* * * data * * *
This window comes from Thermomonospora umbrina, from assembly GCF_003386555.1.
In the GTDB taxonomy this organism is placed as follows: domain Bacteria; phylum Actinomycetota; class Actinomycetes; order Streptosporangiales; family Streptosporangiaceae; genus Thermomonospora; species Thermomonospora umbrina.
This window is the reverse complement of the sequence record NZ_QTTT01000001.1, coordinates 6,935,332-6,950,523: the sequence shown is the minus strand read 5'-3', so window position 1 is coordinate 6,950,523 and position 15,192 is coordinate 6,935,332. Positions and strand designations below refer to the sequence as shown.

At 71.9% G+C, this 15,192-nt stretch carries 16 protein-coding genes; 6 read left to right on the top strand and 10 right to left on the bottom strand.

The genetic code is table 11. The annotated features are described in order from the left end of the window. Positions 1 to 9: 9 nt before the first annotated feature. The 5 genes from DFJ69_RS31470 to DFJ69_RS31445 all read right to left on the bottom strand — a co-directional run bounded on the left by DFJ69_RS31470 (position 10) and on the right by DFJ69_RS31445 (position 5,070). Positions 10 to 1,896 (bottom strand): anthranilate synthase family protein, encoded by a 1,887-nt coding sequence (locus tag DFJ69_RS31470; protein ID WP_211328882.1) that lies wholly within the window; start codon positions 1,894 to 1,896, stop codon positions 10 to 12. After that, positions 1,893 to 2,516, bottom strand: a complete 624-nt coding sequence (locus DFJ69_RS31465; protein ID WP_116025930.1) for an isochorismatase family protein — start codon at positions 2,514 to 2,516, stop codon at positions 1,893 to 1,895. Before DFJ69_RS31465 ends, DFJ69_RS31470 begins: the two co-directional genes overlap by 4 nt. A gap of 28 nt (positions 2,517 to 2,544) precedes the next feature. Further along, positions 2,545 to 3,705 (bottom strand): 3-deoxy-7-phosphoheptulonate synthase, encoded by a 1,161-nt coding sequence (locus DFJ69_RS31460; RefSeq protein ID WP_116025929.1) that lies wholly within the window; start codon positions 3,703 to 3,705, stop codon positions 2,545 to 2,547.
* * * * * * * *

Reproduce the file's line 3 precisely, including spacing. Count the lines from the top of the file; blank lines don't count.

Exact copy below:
This window is the reverse complement of the sequence record NZ_QTTT01000001.1, coordinates 6,935,332-6,950,523: the sequence shown is the minus strand read 5'-3', so window position 1 is coordinate 6,950,523 and position 15,192 is coordinate 6,935,332. Positions and strand designations below refer to the sequence as shown.